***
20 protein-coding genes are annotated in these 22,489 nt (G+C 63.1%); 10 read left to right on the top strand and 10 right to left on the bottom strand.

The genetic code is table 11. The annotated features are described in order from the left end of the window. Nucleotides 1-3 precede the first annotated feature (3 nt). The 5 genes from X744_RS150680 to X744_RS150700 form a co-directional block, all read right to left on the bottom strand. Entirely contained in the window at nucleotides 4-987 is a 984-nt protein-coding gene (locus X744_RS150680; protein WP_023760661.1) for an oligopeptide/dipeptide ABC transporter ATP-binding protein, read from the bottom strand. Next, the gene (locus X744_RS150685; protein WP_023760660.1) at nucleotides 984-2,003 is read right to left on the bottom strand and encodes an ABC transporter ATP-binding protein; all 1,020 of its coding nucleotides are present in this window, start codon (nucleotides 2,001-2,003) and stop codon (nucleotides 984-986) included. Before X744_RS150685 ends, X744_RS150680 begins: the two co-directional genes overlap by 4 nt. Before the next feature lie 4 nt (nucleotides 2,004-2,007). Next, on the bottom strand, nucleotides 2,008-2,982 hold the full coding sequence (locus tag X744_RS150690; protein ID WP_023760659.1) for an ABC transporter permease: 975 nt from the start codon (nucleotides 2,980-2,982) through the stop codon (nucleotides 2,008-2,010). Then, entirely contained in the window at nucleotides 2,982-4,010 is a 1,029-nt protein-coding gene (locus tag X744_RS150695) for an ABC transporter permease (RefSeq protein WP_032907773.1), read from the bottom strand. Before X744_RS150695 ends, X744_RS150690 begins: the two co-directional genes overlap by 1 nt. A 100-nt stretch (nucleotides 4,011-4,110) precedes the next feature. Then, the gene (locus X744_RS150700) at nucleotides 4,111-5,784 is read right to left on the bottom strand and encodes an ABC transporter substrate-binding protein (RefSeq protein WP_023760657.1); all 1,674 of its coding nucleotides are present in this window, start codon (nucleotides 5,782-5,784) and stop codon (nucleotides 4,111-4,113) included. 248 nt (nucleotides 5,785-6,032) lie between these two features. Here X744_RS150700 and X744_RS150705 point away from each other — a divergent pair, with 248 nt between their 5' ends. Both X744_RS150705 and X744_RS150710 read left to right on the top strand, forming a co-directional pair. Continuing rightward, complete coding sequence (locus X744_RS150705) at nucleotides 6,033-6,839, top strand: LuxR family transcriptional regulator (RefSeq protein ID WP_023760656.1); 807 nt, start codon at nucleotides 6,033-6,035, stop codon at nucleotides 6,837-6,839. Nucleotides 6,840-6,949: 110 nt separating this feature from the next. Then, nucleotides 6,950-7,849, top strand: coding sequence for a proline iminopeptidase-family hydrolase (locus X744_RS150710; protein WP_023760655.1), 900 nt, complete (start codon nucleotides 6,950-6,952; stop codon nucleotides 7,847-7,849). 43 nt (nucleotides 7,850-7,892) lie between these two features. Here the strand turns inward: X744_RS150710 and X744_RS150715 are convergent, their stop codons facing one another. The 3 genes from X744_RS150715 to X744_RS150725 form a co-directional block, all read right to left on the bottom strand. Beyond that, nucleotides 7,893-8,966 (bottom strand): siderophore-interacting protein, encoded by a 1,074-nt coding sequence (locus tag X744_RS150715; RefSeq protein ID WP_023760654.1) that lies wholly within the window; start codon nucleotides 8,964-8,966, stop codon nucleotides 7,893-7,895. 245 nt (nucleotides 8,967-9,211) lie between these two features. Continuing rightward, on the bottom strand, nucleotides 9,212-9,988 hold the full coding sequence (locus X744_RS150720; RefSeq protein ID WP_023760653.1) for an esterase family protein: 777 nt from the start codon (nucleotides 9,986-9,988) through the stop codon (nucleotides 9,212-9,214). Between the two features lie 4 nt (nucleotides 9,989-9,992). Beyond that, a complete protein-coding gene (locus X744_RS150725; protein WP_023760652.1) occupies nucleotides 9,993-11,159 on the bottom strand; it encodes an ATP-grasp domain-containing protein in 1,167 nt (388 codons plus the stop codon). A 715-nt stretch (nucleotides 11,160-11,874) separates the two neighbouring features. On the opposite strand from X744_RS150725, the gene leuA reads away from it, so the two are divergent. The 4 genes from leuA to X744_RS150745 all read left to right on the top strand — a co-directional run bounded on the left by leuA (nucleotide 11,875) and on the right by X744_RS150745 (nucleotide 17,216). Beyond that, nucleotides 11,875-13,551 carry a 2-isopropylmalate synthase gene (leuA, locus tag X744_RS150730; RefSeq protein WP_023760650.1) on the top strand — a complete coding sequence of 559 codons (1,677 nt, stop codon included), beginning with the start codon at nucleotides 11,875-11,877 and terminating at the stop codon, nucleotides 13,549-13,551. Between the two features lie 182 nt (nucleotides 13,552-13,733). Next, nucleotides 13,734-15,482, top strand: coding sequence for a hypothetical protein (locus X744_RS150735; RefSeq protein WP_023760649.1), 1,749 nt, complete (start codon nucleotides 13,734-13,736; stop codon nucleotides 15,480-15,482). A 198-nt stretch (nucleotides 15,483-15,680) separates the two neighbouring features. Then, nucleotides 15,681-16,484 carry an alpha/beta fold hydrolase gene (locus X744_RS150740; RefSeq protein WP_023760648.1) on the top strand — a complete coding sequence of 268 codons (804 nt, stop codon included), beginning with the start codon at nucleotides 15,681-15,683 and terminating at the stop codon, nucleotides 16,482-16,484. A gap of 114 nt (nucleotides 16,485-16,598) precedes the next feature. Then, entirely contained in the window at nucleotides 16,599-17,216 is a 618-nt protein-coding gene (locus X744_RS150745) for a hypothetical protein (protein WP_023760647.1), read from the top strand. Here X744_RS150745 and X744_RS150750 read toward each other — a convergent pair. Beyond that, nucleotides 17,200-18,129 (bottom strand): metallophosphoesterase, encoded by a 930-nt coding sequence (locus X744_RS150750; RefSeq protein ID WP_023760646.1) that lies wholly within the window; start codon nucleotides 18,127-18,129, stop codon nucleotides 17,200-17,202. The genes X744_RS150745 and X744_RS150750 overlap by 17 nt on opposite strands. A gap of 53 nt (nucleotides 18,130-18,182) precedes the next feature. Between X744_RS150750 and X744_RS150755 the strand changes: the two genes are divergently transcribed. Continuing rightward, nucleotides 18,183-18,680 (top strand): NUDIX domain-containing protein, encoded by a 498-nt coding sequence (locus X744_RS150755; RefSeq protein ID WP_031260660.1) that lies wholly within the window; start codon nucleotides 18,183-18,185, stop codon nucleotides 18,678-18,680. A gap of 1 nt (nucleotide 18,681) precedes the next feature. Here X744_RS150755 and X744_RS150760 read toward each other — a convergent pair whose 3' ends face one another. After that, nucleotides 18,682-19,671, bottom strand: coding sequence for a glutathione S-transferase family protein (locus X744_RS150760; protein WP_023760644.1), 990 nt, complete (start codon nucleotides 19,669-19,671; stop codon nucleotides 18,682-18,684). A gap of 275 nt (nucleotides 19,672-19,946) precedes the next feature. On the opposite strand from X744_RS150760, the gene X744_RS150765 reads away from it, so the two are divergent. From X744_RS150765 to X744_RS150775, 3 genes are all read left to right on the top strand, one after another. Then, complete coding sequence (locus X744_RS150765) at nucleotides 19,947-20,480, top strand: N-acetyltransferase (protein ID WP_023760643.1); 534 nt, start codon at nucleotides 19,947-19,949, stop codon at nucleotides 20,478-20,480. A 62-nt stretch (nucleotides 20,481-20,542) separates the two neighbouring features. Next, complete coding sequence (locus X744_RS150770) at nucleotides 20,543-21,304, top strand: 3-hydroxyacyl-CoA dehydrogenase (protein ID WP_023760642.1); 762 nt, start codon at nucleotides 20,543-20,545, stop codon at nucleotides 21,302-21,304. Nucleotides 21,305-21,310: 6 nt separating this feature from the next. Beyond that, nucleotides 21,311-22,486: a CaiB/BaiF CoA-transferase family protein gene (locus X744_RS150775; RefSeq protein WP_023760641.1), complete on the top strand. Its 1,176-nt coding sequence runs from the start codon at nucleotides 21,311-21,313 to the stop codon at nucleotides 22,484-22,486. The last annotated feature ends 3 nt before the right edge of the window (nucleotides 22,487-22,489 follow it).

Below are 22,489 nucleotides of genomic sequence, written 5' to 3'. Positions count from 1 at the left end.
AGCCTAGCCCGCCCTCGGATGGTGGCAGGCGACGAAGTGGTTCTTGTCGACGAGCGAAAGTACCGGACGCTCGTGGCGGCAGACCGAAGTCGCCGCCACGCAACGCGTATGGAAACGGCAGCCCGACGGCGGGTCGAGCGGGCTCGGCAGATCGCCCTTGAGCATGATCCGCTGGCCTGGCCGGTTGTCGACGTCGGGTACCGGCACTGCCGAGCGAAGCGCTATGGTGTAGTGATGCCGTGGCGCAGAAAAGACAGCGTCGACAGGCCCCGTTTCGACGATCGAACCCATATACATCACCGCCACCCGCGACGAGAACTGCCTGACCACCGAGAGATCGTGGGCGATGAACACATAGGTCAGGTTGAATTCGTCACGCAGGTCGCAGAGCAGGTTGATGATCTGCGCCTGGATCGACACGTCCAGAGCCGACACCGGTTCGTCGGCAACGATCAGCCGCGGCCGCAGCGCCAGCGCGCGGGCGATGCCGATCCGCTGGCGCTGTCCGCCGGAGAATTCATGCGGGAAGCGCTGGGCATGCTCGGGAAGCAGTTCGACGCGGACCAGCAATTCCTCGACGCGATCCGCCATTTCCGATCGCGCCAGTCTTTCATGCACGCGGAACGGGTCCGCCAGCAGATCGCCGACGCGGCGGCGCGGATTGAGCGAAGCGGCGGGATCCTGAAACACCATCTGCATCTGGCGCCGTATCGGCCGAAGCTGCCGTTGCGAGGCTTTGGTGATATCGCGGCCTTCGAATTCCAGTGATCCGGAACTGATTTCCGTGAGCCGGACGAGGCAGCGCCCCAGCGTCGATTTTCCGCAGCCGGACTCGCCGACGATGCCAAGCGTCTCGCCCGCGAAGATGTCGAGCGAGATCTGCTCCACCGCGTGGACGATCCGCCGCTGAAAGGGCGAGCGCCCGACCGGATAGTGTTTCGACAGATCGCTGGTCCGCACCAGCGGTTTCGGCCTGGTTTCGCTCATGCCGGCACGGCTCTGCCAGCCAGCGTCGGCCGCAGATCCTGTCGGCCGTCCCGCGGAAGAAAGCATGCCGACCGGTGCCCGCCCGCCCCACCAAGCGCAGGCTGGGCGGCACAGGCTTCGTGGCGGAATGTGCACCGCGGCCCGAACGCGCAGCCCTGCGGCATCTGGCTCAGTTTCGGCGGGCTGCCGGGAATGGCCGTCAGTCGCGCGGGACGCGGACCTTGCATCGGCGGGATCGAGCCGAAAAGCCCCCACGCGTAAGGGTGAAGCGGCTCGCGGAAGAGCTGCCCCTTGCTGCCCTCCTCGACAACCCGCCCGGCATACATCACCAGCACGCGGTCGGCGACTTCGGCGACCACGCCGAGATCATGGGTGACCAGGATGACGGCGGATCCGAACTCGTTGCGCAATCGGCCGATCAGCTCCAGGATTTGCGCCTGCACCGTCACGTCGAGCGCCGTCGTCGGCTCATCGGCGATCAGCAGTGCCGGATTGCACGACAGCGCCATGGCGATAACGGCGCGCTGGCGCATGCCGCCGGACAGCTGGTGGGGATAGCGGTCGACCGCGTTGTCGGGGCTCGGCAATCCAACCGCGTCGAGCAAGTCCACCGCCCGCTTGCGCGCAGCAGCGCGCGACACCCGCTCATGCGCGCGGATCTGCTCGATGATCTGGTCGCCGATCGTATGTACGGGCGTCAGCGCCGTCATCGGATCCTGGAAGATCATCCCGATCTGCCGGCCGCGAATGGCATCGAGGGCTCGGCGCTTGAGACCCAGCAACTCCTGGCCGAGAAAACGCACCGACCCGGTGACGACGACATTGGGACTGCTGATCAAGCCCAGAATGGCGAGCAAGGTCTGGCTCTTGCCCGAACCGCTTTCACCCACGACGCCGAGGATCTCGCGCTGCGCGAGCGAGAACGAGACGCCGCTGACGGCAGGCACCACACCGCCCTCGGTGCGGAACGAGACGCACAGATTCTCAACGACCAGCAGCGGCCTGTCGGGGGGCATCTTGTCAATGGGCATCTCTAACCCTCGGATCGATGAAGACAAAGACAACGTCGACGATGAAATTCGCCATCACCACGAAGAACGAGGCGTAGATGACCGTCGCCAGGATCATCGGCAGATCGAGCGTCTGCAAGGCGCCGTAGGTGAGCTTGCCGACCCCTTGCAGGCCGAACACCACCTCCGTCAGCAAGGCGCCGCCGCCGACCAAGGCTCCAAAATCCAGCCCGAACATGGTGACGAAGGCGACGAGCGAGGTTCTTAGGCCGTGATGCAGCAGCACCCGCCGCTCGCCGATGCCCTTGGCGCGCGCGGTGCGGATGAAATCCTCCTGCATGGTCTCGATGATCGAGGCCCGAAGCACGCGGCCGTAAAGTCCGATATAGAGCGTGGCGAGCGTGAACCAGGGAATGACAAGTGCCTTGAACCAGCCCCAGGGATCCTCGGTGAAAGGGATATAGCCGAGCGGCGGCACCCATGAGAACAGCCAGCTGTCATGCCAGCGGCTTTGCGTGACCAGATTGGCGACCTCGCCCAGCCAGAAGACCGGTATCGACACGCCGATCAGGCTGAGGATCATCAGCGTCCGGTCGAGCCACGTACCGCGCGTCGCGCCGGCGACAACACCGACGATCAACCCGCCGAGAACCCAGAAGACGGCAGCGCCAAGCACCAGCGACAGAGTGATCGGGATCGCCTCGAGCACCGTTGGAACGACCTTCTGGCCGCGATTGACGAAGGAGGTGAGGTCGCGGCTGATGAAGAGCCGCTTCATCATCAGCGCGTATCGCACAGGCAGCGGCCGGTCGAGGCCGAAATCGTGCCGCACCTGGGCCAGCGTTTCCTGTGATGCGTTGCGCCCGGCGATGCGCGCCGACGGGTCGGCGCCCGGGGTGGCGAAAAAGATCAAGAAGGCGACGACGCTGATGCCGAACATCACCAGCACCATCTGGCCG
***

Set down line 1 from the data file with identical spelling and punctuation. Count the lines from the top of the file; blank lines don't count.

20 protein-coding genes are annotated in these 22,489 nt (G+C 63.1%); 10 read left to right on the top strand and 10 right to left on the bottom strand.